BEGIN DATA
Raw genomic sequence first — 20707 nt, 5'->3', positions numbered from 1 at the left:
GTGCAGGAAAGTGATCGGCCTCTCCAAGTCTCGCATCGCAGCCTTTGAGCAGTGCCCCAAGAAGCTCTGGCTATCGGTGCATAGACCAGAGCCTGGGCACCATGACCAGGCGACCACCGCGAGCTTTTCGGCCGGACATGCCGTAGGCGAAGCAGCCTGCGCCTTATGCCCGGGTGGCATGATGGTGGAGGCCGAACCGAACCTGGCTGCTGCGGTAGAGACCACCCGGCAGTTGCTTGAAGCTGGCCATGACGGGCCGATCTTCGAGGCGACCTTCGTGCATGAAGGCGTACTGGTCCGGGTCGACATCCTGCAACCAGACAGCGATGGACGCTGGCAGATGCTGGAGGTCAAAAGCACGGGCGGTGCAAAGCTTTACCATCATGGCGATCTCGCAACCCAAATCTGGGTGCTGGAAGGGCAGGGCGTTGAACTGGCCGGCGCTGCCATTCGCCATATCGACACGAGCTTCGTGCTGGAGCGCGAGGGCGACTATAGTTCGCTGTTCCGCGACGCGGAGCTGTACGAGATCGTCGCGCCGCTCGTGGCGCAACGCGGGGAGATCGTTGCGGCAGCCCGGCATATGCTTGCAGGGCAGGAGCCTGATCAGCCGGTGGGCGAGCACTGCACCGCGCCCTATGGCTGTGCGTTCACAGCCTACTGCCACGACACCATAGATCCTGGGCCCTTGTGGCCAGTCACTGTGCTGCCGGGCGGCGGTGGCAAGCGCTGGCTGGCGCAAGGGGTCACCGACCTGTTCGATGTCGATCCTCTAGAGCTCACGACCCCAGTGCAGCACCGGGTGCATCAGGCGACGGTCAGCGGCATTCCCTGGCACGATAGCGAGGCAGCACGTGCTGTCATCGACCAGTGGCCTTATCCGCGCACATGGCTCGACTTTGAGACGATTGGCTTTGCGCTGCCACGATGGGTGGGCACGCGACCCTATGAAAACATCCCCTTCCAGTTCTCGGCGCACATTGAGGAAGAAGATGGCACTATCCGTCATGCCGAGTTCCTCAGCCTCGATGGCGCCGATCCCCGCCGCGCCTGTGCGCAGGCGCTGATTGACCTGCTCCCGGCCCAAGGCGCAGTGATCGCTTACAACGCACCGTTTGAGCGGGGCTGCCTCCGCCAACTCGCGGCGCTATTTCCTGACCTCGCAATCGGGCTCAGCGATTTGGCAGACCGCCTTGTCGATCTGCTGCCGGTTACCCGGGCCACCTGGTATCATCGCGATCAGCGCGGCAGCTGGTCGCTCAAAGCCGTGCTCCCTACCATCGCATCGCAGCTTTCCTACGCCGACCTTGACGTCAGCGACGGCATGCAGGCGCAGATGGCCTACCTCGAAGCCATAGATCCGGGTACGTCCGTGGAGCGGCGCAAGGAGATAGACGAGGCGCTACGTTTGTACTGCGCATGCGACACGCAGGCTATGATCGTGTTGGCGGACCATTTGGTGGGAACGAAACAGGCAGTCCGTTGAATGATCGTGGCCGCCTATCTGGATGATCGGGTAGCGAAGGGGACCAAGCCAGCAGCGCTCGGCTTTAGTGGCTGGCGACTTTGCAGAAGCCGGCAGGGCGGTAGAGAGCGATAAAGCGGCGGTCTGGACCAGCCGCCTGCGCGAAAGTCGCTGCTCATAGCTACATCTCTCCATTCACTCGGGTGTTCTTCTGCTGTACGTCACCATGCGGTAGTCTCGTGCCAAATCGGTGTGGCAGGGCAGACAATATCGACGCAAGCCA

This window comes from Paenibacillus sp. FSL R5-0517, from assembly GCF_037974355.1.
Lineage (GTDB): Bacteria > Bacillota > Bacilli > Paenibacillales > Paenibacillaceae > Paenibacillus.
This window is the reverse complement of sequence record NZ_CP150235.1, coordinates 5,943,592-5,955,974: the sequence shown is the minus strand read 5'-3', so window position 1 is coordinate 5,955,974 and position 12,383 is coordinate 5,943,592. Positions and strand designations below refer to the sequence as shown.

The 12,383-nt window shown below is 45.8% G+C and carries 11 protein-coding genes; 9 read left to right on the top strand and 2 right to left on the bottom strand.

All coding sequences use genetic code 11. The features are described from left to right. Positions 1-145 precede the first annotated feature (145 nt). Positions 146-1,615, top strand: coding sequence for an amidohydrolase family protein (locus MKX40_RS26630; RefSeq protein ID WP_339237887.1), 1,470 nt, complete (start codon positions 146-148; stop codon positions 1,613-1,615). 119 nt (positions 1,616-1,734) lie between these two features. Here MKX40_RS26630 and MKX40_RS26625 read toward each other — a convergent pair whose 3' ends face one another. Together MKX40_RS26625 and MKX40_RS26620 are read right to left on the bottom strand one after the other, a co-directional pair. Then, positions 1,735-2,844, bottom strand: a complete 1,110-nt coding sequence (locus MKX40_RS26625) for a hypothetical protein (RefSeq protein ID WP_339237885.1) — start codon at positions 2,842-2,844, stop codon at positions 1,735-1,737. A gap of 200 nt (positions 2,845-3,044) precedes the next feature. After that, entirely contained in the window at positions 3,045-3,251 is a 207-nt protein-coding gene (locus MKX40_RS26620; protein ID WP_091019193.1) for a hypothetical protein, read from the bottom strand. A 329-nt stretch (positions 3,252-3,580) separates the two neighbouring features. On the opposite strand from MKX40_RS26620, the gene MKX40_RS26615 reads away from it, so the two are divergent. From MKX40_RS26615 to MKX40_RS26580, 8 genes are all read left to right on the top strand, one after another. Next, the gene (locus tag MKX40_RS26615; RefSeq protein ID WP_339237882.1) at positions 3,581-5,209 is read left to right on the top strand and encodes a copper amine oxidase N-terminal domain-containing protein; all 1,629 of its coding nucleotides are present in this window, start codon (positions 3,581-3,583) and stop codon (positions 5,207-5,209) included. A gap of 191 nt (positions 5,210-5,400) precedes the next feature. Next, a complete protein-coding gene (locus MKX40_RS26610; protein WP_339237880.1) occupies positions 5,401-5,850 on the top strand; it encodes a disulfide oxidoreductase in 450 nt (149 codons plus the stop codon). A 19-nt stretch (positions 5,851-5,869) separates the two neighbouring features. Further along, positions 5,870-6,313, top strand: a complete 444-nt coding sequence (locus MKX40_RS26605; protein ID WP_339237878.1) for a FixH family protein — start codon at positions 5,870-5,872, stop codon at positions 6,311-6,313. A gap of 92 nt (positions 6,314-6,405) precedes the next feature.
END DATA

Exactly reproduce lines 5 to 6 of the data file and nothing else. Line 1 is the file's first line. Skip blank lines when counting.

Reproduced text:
This window is the reverse complement of sequence record NZ_CP150235.1, coordinates 5,943,592-5,955,974: the sequence shown is the minus strand read 5'-3', so window position 1 is coordinate 5,955,974 and position 12,383 is coordinate 5,943,592. Positions and strand designations below refer to the sequence as shown.

The 12,383-nt window shown below is 45.8% G+C and carries 11 protein-coding genes; 9 read left to right on the top strand and 2 right to left on the bottom strand.